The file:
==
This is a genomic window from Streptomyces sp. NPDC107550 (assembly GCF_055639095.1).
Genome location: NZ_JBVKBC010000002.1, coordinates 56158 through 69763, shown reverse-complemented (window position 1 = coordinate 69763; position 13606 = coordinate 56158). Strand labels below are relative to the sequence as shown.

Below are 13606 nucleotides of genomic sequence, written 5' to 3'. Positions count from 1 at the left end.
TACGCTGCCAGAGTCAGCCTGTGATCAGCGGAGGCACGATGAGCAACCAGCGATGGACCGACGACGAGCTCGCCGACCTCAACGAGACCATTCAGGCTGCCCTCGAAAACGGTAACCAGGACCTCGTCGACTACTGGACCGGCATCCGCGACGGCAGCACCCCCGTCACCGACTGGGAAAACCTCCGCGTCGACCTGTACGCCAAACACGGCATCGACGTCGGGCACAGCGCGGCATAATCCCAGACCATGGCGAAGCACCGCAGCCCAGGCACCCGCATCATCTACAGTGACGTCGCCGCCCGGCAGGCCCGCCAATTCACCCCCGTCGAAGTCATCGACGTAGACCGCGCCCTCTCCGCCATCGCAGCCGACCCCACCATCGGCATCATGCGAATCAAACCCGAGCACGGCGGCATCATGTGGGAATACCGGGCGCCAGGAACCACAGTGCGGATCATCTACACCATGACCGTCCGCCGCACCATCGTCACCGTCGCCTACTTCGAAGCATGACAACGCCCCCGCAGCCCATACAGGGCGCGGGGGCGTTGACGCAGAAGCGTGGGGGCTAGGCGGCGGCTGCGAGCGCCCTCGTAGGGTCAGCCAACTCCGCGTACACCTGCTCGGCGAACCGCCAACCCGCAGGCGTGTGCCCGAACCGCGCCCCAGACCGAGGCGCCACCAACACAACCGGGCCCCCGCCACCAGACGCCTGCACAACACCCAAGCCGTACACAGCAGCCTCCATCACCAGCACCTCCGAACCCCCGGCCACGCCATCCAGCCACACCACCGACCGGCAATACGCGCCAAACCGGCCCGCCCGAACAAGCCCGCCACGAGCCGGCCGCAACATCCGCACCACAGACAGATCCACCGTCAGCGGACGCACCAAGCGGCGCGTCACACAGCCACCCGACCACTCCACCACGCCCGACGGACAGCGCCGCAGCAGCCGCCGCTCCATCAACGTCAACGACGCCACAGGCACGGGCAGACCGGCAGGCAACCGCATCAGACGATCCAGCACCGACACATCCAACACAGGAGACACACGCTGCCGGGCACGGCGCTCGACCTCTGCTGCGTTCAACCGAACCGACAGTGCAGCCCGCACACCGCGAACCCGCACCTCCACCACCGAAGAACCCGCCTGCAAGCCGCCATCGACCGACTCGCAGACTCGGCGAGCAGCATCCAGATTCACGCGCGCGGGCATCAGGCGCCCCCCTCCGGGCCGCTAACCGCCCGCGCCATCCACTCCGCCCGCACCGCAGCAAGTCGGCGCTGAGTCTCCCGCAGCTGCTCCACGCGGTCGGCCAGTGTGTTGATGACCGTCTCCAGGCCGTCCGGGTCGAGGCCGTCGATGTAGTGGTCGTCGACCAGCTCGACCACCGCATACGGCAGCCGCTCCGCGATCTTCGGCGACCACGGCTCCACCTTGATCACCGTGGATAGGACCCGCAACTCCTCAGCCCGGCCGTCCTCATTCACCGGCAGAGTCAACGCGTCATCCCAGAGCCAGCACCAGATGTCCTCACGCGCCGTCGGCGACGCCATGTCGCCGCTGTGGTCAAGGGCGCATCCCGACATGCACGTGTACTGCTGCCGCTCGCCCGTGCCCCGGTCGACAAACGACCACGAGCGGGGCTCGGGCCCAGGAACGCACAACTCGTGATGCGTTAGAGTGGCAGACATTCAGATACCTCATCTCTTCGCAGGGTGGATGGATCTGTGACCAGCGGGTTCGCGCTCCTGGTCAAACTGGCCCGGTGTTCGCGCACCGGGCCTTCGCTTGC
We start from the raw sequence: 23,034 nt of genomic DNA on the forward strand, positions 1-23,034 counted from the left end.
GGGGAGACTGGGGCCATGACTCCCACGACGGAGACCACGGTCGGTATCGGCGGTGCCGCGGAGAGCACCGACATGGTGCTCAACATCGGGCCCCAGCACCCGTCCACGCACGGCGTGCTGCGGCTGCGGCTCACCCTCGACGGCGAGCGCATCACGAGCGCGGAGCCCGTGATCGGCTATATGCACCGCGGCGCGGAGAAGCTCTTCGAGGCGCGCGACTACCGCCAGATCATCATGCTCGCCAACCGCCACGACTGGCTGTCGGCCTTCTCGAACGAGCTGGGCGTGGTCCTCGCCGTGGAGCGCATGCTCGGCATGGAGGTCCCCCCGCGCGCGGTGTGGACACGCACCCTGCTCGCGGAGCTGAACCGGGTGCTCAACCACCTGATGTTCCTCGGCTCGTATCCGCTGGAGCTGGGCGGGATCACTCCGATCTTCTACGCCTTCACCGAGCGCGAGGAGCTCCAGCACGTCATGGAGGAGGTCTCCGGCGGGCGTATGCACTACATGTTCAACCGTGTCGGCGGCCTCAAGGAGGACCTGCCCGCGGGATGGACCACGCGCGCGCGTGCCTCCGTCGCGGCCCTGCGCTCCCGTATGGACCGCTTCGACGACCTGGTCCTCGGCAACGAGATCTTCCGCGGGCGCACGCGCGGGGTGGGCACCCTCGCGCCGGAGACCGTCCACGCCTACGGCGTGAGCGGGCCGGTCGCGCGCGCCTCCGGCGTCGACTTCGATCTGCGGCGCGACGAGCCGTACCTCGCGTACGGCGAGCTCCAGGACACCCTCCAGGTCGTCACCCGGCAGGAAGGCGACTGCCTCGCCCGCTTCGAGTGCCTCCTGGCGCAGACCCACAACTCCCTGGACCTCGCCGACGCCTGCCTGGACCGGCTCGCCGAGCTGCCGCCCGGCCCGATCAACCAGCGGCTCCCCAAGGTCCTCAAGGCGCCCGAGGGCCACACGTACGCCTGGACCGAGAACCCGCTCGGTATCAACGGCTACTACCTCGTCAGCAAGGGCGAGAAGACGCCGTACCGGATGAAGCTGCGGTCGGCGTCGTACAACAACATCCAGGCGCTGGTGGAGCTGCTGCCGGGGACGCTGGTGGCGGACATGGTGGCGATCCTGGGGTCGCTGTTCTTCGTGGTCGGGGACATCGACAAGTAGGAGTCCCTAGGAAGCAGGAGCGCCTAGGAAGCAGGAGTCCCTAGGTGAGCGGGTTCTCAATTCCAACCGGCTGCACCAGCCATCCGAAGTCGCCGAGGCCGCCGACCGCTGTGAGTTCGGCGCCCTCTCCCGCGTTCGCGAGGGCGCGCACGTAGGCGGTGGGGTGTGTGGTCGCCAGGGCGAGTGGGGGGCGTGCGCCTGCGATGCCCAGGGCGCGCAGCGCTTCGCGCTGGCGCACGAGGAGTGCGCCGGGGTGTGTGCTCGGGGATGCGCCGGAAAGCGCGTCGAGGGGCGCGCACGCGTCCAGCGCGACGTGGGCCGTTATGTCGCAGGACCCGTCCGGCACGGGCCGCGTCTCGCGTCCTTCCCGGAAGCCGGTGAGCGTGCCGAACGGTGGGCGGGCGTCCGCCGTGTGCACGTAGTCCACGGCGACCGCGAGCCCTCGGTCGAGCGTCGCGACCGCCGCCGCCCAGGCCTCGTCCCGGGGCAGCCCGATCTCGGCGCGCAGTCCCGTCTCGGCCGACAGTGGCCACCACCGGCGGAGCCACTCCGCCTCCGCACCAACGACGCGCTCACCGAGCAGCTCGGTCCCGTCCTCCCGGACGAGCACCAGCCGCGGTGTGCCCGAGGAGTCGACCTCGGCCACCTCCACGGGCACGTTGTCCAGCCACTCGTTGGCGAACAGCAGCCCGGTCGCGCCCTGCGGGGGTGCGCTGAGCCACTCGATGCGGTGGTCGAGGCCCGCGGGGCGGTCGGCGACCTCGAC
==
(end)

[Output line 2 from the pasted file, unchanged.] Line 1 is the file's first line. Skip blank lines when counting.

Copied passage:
Genome location: NZ_JBVKBC010000002.1, coordinates 56158 through 69763, shown reverse-complemented (window position 1 = coordinate 69763; position 13606 = coordinate 56158). Strand labels below are relative to the sequence as shown.